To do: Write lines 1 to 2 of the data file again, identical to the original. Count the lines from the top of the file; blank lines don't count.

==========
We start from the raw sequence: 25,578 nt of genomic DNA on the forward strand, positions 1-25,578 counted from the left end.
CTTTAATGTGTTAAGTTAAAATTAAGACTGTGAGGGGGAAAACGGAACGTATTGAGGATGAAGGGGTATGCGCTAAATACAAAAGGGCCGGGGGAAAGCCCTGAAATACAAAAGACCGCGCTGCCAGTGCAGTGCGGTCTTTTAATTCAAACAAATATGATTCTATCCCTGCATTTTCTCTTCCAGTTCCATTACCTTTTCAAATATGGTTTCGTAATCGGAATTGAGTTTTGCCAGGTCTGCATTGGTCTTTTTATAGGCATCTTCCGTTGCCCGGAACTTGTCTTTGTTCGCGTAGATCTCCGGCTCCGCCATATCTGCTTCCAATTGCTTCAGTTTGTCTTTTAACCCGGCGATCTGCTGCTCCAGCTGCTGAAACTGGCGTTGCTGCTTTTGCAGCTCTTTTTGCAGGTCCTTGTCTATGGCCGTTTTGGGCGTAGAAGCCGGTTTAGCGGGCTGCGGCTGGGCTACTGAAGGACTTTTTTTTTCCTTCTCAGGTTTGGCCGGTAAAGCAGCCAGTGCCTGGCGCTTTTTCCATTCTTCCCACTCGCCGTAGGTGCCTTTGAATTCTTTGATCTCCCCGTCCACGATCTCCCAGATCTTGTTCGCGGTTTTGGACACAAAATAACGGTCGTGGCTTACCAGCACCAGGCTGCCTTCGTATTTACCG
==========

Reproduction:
We start from the raw sequence: 25,578 nt of genomic DNA on the forward strand, positions 1-25,578 counted from the left end.
CTTTAATGTGTTAAGTTAAAATTAAGACTGTGAGGGGGAAAACGGAACGTATTGAGGATGAAGGGGTATGCGCTAAATACAAAAGGGCCGGGGGAAAGCCCTGAAATACAAAAGACCGCGCTGCCAGTGCAGTGCGGTCTTTTAATTCAAACAAATATGATTCTATCCCTGCATTTTCTCTTCCAGTTCCATTACCTTTTCAAATATGGTTTCGTAATCGGAATTGAGTTTTGCCAGGTCTGCATTGGTCTTTTTATAGGCATCTTCCGTTGCCCGGAACTTGTCTTTGTTCGCGTAGATCTCCGGCTCCGCCATATCTGCTTCCAATTGCTTCAGTTTGTCTTTTAACCCGGCGATCTGCTGCTCCAGCTGCTGAAACTGGCGTTGCTGCTTTTGCAGCTCTTTTTGCAGGTCCTTGTCTATGGCCGTTTTGGGCGTAGAAGCCGGTTTAGCGGGCTGCGGCTGGGCTACTGAAGGACTTTTTTTTTCCTTCTCAGGTTTGGCCGGTAAAGCAGCCAGTGCCTGGCGCTTTTTCCATTCTTCCCACTCGCCGTAGGTGCCTTTGAATTCTTTGATCTCCCCGTCCACGATCTCCCAGATCTTGTTCGCGGTTTTGGACACAAAATAACGGTCGTGGCTTACCAGCACCAGGCTGCCTTCGTATTTACCG